Martin Farquhar Tupper

(July 17, 1810 - November 1889 / London)

A Dirge For Wellington - Poem by Martin Farquhar Tupper

A voice of lamentation
From the islands of the Sea!
Alas, thou sorrowing Nation,
Bereaved - alas for thee!
The wail as of a mother
Weeping for her son,-
When shall she bear another
Like that illustrious One?

O Britain, broken-hearted,
Bemoan the bitter day,-
Thy Hero is departed,
Thy Glory rent away:
Alas! our joys are made to cease,
Our praise of old is fled,
Though first in war, and first in peace,-
Our Wellington is dead!

Was he not both our torch of War,
And Learning's peaceful lamp,
Achilles in the battle-jar,
And Nestor in the camp?-
Our light is from us taken
To shine in other skies,
And we are left, forsaken
Of the valiant and the wise

How are the mighty scatter'd,
That have lost their iron lord!
The spear and shield are shatter'd,
The battle and the sword!
The Champion of all Europe's rights
Is gone to his long rest,-
The Hero of a hundred fights
With endless Peace is blest!

Arise, angelic keeper
That watch the waiting dead;
And turn, ye silent sleepers,
Upon your narrow bed!
Arise,- and to those shadowy bands
Make this great spirit known,
The Guardian mind of many lands,
The Saviour of his own!

Mournfully, with measured pace,
The sad procession brings
Our chieftain to the resting-place
Of heroes and of kings;
And mournfully the minute gun
Tolls out to earth and air
The groans of Britain, one by one,
The sobs of her despair.

Step by step, with pomp and plume,
And black funereal state,
In solemn progress to the tomb
They reach the sacred gate;
Ye trumpets, hold your bated breath,
Be still, ye muffled drums,
For to the hallow'd halls of Death
The conquering hero comes!

Yea! conquering still :- their leaden prison
(Through Him who died to save)
The dead shall burst, redeem'd and risen
Triumphant o'er the grave:
The dead,- yea, this our Chief; though not
By mortal might or power,
But by God's Spirit, in his lot
Shall stand at that dread hour.

Meekly with charitable gaze
His faults or foibles scan,-
For he might walk this earthly maze
Not more, nor less, than man;
Doubtless, he own'd to sins and wrongs
Like all beside that live,-
Yet unto us his good belongs,
His ill - may God forgive!

But stoutly too, with glad acclaim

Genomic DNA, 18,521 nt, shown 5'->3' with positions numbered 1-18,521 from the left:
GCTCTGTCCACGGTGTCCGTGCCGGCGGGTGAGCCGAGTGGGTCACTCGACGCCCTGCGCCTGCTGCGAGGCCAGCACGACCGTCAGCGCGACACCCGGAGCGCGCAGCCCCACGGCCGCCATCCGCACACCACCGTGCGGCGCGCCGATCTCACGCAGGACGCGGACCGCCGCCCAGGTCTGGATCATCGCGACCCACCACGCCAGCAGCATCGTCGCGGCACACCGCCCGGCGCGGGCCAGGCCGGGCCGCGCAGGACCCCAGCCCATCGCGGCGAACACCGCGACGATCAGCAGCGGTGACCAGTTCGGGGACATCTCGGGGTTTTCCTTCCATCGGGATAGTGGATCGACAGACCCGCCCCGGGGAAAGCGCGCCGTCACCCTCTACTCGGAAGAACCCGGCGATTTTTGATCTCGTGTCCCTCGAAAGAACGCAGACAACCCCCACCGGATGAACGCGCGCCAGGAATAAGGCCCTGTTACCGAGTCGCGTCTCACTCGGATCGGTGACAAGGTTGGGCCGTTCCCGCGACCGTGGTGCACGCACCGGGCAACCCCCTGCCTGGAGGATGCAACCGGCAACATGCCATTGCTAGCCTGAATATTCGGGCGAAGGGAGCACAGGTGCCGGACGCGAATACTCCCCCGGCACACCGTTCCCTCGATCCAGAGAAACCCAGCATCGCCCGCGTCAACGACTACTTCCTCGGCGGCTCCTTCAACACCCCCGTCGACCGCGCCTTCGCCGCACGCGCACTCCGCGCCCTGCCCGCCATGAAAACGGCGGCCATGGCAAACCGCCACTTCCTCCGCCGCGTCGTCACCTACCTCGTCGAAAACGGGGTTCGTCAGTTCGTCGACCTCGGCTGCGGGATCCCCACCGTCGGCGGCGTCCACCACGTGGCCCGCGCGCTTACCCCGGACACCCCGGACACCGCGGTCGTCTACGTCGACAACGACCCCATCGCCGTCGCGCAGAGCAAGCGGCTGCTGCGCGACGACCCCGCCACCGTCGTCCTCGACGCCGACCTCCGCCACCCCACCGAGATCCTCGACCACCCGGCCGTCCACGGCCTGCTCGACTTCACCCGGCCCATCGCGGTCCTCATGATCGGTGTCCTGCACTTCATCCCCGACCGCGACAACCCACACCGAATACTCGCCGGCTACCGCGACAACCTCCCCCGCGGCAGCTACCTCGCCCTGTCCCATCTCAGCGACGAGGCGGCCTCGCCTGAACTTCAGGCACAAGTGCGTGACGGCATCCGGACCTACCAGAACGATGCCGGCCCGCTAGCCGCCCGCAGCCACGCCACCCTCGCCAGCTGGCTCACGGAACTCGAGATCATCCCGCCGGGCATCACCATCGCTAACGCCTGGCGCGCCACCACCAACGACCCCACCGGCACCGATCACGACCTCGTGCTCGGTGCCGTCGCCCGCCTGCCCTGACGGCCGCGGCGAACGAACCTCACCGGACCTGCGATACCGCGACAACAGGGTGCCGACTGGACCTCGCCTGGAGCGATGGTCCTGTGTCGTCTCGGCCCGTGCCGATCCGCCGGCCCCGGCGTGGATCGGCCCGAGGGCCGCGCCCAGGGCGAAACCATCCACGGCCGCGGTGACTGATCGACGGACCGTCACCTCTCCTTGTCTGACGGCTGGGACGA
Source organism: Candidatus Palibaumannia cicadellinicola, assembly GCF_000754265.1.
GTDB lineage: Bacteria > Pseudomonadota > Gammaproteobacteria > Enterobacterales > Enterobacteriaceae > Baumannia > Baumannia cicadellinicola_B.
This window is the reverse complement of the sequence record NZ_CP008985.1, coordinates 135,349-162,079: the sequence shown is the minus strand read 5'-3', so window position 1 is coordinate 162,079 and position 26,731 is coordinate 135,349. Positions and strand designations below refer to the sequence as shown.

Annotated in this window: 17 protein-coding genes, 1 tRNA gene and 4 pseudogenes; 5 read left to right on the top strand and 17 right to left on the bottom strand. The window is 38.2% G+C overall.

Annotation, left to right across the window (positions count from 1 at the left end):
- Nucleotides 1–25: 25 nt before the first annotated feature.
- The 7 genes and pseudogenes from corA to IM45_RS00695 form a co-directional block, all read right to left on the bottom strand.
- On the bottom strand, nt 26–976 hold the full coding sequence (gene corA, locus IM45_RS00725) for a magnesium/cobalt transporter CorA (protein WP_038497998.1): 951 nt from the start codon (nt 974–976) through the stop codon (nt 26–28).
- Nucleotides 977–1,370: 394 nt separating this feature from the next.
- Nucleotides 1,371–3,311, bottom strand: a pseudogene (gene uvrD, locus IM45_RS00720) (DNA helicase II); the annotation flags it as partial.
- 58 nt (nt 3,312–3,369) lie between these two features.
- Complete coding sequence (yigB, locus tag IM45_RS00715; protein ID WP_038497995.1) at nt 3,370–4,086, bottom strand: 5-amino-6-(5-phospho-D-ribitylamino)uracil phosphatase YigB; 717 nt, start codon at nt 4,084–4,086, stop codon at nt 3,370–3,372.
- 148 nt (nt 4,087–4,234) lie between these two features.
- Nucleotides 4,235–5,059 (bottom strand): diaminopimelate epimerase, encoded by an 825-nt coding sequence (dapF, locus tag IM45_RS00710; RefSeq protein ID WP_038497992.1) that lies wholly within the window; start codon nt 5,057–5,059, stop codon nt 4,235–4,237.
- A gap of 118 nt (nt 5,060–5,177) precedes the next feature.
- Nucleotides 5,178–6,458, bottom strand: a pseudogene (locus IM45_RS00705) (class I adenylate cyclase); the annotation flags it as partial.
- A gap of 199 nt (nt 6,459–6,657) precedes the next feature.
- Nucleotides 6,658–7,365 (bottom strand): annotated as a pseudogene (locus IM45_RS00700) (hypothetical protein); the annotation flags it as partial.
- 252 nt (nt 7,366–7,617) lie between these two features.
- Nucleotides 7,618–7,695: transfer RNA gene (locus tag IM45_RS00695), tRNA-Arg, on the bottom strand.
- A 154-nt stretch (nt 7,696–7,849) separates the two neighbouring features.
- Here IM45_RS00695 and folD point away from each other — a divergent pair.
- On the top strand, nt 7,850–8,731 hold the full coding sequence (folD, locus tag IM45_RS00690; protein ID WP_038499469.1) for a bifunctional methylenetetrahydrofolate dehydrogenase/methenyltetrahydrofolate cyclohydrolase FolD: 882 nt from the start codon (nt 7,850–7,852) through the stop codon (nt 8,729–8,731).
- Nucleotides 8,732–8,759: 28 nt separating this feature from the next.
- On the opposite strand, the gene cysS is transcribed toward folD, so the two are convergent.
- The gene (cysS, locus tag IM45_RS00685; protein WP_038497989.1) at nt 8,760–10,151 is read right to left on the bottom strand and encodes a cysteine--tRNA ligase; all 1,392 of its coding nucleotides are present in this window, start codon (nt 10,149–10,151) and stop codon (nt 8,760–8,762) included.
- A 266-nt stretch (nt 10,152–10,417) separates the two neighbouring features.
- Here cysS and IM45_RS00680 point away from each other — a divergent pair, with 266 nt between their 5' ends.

Tell out his honest worth,-
There never lived a child of fame
More childlike on this earth!
Simple in heart, sincere in mind,
Just, resolute, and true,
Duty was all he strove to find,
And all he dared to do!

Duty, though Death were on the track,
Though scorn were in the way,
Duty, though pleasure beckoned back,
Or interest lured astray;
Duty, Great Chief! thy glorious name
Is link'd with Duty still,
Through civic strife, and martial fame,
Through good report and ill!

Oh, who shall worthily record
The trophies of his fame,
The wisdom of his lightest word,
The weight of his great name?
For kings and men of every clime
Right nobly vied to raise
His glory's monument sublime
With pinnacles of praise!

Remember him, thou City
Of perjured Sahib slain,
How prompt his heart to pity,
How glad to heal again;
Remember well his lightning eye,
False Scindiah, in that day
When myriads could not fight nor fly
The Victor of Assaye!

Sad Lusitania! lost and won
In adverse fortune's night,
Remember him, whose presence shone
Thine Arbiter of Right;
Remember him, thy conquering Chief
In red Vimeira's day,-
His gauntlet wiped thy tears of grief,
And swept thy foes away!

O rescued Spain, consider still
His glorious deeds for thee,-
The wonders of his forceful skill
That saved and set thee free!
Talavera! Salamanca!
Vittoria! - fated name,-
And scores beside sound far and wide
The echoes of his fame.

Of Fabian caution, lingering well
Before the leaguer'd fosse,
Let ridgy Torres Vedras tell
And storm-won Badajoz:
Of Julian vigour, swift to wreak
Full vengeance on the Gaul,
In the thunder, San Sebastian, speak
To Ciudad's echoing wall!

O thwarted France, in thy worst hour
The scourge and curse of Man,-
O fell incarnate lust of power,
Thou baffled Corsican,-
Yell out his praise, whose trophied life
Was crown'd by crushing

And sear'd your hydra-heads of strife
In branding Waterloo!

Weep, grateful Prussia, well allied,
And thou, black Brunswick, weep!
And, Austria, swell this tribute tide
Of sorrow loud and deep:
All nations well avenged in fight,
All kingdoms of the world,
Mourn him, who still to help the Right
His battle flag unfurl'd.

Bewail, O land, thy patriot true,
The bulwark of thy state;
Clear to expound, and bold to do,
In all things he was Great:
Bewail, ye cliffs, that white and hoar
By castled Dover stand,-
Alas! that ye shall see no more
Our Nelson of the Land!

Ah, bitter day! I hear a groan
From Britain's heart of oak:
Forth from the altar and the throne
That voice anguish broke:
Alas, that he should perish
From the face of this dull earth,
And leave us but to cherish
The remembrance of his worth!

Full of honours, full of years,
Our Chief is dead and gone!
His epitaph a nation's tears,
As for a first-born son;
Though dead and gone,- yet shall he live!
Yea, live for earth, and heaven,-
By all that Man to Mind can give,
Or God to Soul hath given!

He lives, by trophies of the sword,
By triumphs of the pen,-
He lives, by noble deed and word
Within the hearts of men:
He is not dead, but sleepeth,-
Then why should Britain go,
As one that sorely weepeth
Uncomforted in woe?

With every earthly honour won,
And every praise achieved,
With every human duty done
His crown of light is weaved:
On Heaven's own archives, man may trust,
Not less than history's page,
His high reward is - With the Just
To live in every age!

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Poem Submitted: Wednesday, September 22, 2010

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